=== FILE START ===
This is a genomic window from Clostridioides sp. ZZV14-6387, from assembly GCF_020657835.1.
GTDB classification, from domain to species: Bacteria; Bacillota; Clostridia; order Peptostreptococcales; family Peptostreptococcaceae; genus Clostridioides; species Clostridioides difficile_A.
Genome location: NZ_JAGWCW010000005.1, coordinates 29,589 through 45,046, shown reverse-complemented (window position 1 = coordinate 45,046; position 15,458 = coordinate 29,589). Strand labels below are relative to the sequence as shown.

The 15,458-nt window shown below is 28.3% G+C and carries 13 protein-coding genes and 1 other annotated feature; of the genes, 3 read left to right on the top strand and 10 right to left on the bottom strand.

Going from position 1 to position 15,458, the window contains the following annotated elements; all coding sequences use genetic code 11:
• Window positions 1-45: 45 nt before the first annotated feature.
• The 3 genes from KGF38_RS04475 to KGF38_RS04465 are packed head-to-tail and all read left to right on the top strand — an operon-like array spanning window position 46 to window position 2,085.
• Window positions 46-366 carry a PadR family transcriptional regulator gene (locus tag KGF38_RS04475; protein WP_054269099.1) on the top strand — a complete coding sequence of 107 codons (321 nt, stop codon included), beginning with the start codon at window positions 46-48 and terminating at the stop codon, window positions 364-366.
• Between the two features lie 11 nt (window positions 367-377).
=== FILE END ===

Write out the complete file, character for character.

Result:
This is a genomic window from Clostridioides sp. ZZV14-6387, from assembly GCF_020657835.1.
GTDB classification, from domain to species: Bacteria; Bacillota; Clostridia; order Peptostreptococcales; family Peptostreptococcaceae; genus Clostridioides; species Clostridioides difficile_A.
Genome location: NZ_JAGWCW010000005.1, coordinates 29,589 through 45,046, shown reverse-complemented (window position 1 = coordinate 45,046; position 15,458 = coordinate 29,589). Strand labels below are relative to the sequence as shown.

The 15,458-nt window shown below is 28.3% G+C and carries 13 protein-coding genes and 1 other annotated feature; of the genes, 3 read left to right on the top strand and 10 right to left on the bottom strand.

Going from position 1 to position 15,458, the window contains the following annotated elements; all coding sequences use genetic code 11:
• Window positions 1-45: 45 nt before the first annotated feature.
• The 3 genes from KGF38_RS04475 to KGF38_RS04465 are packed head-to-tail and all read left to right on the top strand — an operon-like array spanning window position 46 to window position 2,085.
• Window positions 46-366 carry a PadR family transcriptional regulator gene (locus tag KGF38_RS04475; protein WP_054269099.1) on the top strand — a complete coding sequence of 107 codons (321 nt, stop codon included), beginning with the start codon at window positions 46-48 and terminating at the stop codon, window positions 364-366.
• Between the two features lie 11 nt (window positions 367-377).